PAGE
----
The biggest change needs to be the adequate remuneration of care workers. Every day, 16.4 billion hours are spent on unpaid care work – that’s the equivalent of 2 billion people working 8 hours per day without pay. The actual value of this work amounts to 9% of global GDP (equivalent to USD 11 trillion). At the moment, the UK Carer’s Allowance is just £67.25 a week, and is only available for those who care for someone at least 35 hours a week. Nor does the allowance increase if you care for more than one person, which beggars belief. Reducing the threshold so that women (and men) doing 30+ hours a week of care a week could access the support would be a start; introducing different levels of support depending on the number of dependents you have would be better still.
Secondly, governments around the world need to adopt policies that support access to childcare services and recognize these as essential. The UK is woefully behind on childcare; see Sophie McBain’s brilliant piece for New Statesman where she writes: “Even though nursery staff are among the lowest-paid workers in the UK, British parents face the highest childcare costs in the OECD [Organisation de Coopération et de Développement Économiques]. The average UK family spends over a third of their earnings on childcare; in France this figure is only 4 per cent.” So i) care workers should be paid more and ii) British taxpayers should pay less to access these fundamental services, in doing so reducing the burden on women (and men) to provide early-years and after-school care for children.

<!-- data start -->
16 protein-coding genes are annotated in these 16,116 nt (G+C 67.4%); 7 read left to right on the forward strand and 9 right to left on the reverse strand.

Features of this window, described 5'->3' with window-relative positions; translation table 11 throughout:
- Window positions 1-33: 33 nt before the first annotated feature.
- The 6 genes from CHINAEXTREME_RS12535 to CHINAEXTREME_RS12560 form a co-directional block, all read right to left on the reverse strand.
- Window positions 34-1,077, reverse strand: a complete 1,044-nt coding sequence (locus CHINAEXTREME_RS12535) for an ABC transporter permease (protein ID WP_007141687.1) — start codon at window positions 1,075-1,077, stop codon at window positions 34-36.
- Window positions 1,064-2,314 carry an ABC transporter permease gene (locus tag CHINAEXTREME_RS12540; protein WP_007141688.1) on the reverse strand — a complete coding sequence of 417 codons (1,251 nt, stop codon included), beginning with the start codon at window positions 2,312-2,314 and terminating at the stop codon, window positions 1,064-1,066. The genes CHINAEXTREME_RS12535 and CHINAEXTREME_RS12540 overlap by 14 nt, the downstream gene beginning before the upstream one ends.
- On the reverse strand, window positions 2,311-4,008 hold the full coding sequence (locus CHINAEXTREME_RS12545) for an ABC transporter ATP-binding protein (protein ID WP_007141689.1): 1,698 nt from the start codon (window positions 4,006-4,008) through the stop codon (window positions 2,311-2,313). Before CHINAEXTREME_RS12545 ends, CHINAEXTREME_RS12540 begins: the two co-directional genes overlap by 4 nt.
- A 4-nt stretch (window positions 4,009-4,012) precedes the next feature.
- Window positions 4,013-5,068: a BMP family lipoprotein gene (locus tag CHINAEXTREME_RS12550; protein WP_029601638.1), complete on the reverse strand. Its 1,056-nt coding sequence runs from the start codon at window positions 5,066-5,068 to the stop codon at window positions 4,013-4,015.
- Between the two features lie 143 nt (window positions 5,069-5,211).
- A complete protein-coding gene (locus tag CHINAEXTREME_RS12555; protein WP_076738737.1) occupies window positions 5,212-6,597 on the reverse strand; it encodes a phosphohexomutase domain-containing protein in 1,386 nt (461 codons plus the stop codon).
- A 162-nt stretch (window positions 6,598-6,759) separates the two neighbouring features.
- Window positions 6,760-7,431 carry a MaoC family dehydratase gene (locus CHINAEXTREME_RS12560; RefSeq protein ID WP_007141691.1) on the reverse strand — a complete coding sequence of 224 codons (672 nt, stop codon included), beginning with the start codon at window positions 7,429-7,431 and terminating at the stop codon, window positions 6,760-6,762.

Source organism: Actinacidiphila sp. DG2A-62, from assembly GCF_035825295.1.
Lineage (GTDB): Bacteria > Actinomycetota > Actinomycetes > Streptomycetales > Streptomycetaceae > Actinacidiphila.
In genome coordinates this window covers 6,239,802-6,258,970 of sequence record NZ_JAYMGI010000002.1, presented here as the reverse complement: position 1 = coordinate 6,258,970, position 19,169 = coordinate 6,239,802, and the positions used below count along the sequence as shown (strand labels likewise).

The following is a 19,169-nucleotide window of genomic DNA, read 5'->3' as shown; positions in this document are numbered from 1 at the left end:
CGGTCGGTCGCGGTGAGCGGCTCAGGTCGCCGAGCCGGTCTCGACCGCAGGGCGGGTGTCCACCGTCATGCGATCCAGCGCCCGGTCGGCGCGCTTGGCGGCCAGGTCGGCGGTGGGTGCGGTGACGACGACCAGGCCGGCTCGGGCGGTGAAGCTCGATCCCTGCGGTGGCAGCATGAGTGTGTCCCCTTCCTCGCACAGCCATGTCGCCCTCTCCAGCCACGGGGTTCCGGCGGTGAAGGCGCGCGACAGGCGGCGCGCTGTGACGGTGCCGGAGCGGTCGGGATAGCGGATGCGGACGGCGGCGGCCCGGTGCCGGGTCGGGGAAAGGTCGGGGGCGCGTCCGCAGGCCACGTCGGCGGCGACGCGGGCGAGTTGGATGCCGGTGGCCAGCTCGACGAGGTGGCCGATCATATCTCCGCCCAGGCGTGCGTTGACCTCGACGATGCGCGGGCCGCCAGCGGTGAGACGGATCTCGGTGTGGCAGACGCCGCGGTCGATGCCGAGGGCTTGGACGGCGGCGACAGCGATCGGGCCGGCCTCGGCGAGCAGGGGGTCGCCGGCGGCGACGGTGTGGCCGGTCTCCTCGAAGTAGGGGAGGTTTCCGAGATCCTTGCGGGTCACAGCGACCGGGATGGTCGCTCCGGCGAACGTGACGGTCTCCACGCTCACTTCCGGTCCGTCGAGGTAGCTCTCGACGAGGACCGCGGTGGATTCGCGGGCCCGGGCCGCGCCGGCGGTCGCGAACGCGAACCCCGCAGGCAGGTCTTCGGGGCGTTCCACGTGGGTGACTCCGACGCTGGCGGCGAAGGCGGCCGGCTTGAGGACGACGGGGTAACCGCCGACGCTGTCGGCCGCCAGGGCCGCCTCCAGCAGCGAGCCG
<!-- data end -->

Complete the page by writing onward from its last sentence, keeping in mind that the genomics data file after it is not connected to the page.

Governments also need to extend paid family and sick leave. Additionally, they need to put pressure on employers to introduce flexible working arrangements that accommodate our ‘new normal’ – for instance, allowing employees to ‘make up’ hours in the evenings or weekends when they have been distracted by providing childcare during the day to dependents who may be at home from school due to COVID-19 exposure.